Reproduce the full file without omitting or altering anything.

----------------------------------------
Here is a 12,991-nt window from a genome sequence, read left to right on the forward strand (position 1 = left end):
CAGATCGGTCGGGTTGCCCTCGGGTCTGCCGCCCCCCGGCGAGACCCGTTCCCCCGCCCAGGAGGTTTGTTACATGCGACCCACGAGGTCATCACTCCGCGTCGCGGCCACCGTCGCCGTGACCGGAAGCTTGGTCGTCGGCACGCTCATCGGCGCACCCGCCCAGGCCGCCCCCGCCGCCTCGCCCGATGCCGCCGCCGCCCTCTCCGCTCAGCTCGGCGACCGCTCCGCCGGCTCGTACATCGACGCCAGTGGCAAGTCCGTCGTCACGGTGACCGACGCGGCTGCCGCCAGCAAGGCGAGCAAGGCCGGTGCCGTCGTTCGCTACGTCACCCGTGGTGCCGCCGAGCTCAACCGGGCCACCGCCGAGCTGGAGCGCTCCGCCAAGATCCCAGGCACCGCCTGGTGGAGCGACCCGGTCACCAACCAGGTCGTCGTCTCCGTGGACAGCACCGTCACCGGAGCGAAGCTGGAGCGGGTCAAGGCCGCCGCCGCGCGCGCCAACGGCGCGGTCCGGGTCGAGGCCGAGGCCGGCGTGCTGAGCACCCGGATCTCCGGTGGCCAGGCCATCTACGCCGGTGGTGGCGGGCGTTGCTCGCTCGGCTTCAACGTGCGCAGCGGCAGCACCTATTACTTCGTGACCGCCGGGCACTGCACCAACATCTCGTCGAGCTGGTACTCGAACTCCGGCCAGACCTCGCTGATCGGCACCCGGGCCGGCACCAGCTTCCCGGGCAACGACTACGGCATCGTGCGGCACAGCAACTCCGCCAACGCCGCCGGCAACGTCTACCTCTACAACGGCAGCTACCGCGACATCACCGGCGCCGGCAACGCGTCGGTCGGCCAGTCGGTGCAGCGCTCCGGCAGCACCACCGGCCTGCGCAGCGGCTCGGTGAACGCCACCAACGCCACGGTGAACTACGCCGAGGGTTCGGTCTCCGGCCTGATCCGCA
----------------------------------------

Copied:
Here is a 12,991-nt window from a genome sequence, read left to right on the forward strand (position 1 = left end):
CAGATCGGTCGGGTTGCCCTCGGGTCTGCCGCCCCCCGGCGAGACCCGTTCCCCCGCCCAGGAGGTTTGTTACATGCGACCCACGAGGTCATCACTCCGCGTCGCGGCCACCGTCGCCGTGACCGGAAGCTTGGTCGTCGGCACGCTCATCGGCGCACCCGCCCAGGCCGCCCCCGCCGCCTCGCCCGATGCCGCCGCCGCCCTCTCCGCTCAGCTCGGCGACCGCTCCGCCGGCTCGTACATCGACGCCAGTGGCAAGTCCGTCGTCACGGTGACCGACGCGGCTGCCGCCAGCAAGGCGAGCAAGGCCGGTGCCGTCGTTCGCTACGTCACCCGTGGTGCCGCCGAGCTCAACCGGGCCACCGCCGAGCTGGAGCGCTCCGCCAAGATCCCAGGCACCGCCTGGTGGAGCGACCCGGTCACCAACCAGGTCGTCGTCTCCGTGGACAGCACCGTCACCGGAGCGAAGCTGGAGCGGGTCAAGGCCGCCGCCGCGCGCGCCAACGGCGCGGTCCGGGTCGAGGCCGAGGCCGGCGTGCTGAGCACCCGGATCTCCGGTGGCCAGGCCATCTACGCCGGTGGTGGCGGGCGTTGCTCGCTCGGCTTCAACGTGCGCAGCGGCAGCACCTATTACTTCGTGACCGCCGGGCACTGCACCAACATCTCGTCGAGCTGGTACTCGAACTCCGGCCAGACCTCGCTGATCGGCACCCGGGCCGGCACCAGCTTCCCGGGCAACGACTACGGCATCGTGCGGCACAGCAACTCCGCCAACGCCGCCGGCAACGTCTACCTCTACAACGGCAGCTACCGCGACATCACCGGCGCCGGCAACGCGTCGGTCGGCCAGTCGGTGCAGCGCTCCGGCAGCACCACCGGCCTGCGCAGCGGCTCGGTGAACGCCACCAACGCCACGGTGAACTACGCCGAGGGTTCGGTCTCCGGCCTGATCCGCA